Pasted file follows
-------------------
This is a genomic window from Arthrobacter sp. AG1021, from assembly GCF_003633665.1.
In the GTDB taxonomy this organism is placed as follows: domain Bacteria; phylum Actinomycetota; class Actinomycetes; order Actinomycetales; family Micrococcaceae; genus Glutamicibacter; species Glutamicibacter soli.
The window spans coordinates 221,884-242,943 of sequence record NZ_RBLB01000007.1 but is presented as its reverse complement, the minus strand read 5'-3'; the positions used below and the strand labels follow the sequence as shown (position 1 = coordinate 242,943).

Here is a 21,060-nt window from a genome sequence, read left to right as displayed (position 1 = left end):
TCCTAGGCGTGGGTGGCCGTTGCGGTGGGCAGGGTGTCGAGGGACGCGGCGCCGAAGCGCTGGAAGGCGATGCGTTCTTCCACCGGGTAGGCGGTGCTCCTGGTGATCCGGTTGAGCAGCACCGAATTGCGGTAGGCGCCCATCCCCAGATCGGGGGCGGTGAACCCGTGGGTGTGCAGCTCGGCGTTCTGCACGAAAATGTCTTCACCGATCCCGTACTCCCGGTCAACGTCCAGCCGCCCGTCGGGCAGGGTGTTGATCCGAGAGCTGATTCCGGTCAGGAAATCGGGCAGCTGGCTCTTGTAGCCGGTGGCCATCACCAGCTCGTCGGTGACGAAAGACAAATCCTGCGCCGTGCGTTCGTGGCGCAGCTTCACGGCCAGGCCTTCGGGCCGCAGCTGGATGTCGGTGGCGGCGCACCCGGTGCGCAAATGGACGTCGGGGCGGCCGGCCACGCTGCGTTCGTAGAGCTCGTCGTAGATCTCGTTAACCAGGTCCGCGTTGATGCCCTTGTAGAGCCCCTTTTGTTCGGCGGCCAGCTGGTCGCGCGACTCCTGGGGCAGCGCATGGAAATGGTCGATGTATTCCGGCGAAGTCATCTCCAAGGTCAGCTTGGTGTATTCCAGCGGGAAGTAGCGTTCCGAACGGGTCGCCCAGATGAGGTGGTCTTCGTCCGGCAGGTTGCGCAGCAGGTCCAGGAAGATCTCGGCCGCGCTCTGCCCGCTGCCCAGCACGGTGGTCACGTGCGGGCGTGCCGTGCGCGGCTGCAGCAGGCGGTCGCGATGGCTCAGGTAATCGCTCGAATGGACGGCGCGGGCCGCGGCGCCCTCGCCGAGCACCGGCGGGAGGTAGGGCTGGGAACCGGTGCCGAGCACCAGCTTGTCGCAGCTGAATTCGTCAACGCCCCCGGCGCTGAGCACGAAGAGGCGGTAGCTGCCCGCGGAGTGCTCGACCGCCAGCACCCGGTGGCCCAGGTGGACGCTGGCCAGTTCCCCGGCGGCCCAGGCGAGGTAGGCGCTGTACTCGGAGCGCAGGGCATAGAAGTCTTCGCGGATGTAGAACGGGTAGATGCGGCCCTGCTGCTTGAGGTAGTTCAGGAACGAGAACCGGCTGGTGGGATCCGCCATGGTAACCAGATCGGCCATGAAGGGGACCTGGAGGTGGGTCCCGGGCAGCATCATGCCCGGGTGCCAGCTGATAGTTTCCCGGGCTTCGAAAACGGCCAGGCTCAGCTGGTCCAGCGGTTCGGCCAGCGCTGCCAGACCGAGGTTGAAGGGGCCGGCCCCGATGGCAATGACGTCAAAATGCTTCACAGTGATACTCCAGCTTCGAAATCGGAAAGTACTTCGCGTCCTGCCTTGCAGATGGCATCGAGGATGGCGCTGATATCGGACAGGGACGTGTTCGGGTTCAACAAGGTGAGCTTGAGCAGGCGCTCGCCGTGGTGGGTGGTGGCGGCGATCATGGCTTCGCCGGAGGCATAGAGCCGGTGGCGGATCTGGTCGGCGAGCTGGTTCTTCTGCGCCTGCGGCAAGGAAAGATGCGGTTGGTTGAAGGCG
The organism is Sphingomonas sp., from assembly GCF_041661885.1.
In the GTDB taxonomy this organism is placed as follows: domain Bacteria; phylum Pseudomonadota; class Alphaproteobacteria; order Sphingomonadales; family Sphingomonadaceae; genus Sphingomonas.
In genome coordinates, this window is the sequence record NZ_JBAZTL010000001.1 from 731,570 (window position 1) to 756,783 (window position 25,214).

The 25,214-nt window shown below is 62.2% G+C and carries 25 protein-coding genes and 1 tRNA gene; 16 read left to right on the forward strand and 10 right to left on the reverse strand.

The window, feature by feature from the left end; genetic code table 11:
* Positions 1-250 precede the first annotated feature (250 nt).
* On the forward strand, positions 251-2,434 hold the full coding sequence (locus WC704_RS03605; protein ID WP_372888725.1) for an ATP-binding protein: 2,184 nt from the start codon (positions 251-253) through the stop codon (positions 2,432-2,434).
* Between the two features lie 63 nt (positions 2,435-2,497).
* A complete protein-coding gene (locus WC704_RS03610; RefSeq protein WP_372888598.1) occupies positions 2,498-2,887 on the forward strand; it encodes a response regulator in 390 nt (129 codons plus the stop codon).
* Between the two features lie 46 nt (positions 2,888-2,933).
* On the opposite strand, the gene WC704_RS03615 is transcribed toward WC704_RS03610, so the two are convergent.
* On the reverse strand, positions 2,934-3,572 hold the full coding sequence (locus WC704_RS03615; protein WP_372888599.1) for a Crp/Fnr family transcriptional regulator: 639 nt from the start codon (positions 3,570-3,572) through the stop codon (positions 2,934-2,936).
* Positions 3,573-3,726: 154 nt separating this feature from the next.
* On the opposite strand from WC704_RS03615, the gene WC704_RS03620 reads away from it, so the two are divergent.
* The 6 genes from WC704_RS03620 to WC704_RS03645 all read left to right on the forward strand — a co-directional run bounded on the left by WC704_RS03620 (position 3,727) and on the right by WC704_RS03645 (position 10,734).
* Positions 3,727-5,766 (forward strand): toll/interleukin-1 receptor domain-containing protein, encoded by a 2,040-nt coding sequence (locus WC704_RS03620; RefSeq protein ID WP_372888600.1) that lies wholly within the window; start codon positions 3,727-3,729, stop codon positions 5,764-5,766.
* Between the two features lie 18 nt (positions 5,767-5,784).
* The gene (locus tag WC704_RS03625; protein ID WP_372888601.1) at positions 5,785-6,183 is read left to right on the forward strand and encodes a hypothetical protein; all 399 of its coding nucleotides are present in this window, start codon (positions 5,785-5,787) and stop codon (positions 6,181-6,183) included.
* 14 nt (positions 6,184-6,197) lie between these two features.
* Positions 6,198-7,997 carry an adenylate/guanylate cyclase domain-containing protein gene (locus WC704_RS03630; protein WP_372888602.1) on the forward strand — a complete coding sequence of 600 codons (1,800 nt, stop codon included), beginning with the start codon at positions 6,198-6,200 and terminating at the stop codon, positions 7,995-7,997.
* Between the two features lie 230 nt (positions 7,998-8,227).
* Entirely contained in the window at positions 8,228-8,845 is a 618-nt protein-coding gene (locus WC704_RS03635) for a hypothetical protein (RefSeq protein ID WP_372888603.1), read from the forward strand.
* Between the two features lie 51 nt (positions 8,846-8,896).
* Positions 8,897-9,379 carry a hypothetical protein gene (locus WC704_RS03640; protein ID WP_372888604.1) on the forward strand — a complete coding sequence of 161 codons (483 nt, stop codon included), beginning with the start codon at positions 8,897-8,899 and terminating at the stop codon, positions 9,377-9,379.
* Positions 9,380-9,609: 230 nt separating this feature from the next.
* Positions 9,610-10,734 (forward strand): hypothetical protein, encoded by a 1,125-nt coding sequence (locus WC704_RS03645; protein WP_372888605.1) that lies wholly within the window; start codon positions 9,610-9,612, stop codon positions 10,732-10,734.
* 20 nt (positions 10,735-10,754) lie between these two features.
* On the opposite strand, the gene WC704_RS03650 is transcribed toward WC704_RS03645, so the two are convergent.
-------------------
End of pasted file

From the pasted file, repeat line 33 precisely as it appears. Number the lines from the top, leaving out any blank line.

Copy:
* On the opposite strand, the gene WC704_RS03650 is transcribed toward WC704_RS03645, so the two are convergent.